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12 Researchers Elected to National Academy of Education

The National Academy of Education has welcomed a dozen new researchers into its select ranks.

"The newly elected members are pre-eminent leaders in their respective areas of educational research, and they are recognized for the extraordinary influence that they have had on education in the U.S. and abroad," said Academy President Susan Fuhrman in a statement.

The members are selected to lifetime membership in the academy based on "valuable contributions to educational research and policy development." The academy now has more than 160 active members, not counting members emeritus and foreign associate members.

The new members are indeed top experts in their fields, and Philip Perrin, a senior program officer for the academy, said they come from the usual academic disciplines represented by the academy's membership. Among the newcomers:

• P. Lindsay Chase-Lansdale, a professor of human development and social policy at Northwestern University, in Evanston, Ill., is studying multigenerational approaches to improving education and reducing poverty. Her current project, CareerAdvance, provides health-career training for low-income parents of young children enrolled in early-childhood education in Tulsa, Okla.

• Jeffrey Henig, a professor of education and politics at Teachers College, Columbia University, in New York, examines how research and politics shape education policy, particularly with regard to school choice and charter issues.

• Susanna Loeb, an education professor at Stanford University and director of its Center for Education Policy Analysis, focuses on the economics of education, and most recently how schools evaluate the costs and benefits of effective teachers.

• Kathleen McCartney is an early-childhood professor and the outgoing dean of the Harvard Graduate School of Education. She has done extensive research on how early experiences and child care affects student development.

• Jeffrey Mirel, a history professor and chairman of the education school at the University of Michigan in Ann Arbor, studies the history of school reforms, with a particular interest in curriculum changes.

• Anna Neumann, a higher education professor at Teachers College,Columbia University, studies the tenure system and working lives of education researchers.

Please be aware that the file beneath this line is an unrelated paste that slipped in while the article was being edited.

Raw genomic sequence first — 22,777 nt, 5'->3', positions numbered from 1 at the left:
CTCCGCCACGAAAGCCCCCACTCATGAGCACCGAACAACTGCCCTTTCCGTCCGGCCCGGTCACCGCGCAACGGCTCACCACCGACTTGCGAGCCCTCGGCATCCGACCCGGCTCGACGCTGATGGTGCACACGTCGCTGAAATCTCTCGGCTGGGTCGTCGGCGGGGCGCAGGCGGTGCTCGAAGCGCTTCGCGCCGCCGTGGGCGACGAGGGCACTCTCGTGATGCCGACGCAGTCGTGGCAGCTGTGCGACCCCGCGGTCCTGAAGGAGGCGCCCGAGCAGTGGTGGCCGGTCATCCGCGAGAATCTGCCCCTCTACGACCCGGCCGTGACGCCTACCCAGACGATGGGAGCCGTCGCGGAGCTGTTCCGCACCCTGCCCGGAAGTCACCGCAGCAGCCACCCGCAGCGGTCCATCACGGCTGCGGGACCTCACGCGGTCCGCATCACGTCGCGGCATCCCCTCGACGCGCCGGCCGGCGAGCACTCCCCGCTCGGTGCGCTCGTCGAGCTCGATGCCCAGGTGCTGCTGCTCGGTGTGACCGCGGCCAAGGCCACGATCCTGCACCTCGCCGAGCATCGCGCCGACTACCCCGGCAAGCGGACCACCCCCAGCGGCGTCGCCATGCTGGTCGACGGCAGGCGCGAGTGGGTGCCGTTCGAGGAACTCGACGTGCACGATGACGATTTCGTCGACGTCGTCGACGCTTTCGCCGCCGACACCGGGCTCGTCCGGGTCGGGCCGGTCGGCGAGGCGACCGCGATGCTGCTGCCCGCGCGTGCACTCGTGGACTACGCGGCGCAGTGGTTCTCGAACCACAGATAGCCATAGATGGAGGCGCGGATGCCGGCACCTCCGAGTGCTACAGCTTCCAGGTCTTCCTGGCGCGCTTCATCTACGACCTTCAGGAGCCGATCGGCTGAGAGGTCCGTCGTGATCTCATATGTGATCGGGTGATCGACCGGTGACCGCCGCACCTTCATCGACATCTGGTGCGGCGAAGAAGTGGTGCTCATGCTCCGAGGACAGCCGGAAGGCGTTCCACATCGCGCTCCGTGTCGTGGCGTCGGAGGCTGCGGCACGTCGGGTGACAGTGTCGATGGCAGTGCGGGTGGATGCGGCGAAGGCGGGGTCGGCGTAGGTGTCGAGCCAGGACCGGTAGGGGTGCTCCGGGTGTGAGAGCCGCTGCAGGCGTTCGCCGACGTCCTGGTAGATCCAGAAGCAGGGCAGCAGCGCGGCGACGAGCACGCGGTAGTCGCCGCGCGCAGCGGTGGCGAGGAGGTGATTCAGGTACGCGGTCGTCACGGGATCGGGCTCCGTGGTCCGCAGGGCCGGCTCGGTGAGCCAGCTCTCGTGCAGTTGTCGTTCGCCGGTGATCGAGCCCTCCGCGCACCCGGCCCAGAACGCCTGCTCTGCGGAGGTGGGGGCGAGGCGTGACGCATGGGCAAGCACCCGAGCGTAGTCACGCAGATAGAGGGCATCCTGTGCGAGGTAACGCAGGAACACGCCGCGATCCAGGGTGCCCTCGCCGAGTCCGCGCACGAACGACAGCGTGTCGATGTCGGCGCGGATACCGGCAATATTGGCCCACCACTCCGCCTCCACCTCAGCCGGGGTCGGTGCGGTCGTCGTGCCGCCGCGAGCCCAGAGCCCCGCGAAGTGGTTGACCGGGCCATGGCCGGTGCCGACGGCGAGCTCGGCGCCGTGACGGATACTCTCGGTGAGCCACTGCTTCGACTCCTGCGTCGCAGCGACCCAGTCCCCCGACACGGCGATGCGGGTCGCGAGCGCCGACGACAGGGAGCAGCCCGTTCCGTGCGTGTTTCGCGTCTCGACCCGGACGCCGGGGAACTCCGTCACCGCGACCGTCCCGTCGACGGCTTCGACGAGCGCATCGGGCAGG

• Mike Rose, a research professor in education methodologies at the University of California-Los Angeles Graduate School of Education, studies educational equity, changes in vocational education, and links between school and work success.

• Robert Rueda, an educational psychology professor at the University of Southern California in Los Angeles, studies student motivation and its connection to literacy, as well as interventions to improve literacy for multilingual students.

• RubĂ©n G. Rumbaut, a sociology professor at the University of California, Irvine, studies immigrant students and their transitions in the American school system. In particular, he looks at how multiple generations of immigrants adapt in the United States, and the role schools play in their integration.

• Robert B. Schwartz, the academic dean and professor of practice at the Harvard Graduate School for Education and the founding president of Achieve, Inc., the architect of modern common standards, studies students' trajectories through school to higher education and careers, particularly in the Pathways to Prosperity project.

• Lois Weis, an educational leadership and policy professor at the University of Buffalo in New York, studies race, class, and gender in American schools.

• Roger P. Weissberg, the chairman of social and emotional learning at the University of Illinois at Chicago, studies how interventions can improve students' social and emotional development and, in turn, increase their ability to learn and engage in school.

The academy moved its selection timeline from mid-April to early February, and new members will get their first chance to meet during a gathering at the April meeting of the American Educational Research Association in San Francisco.

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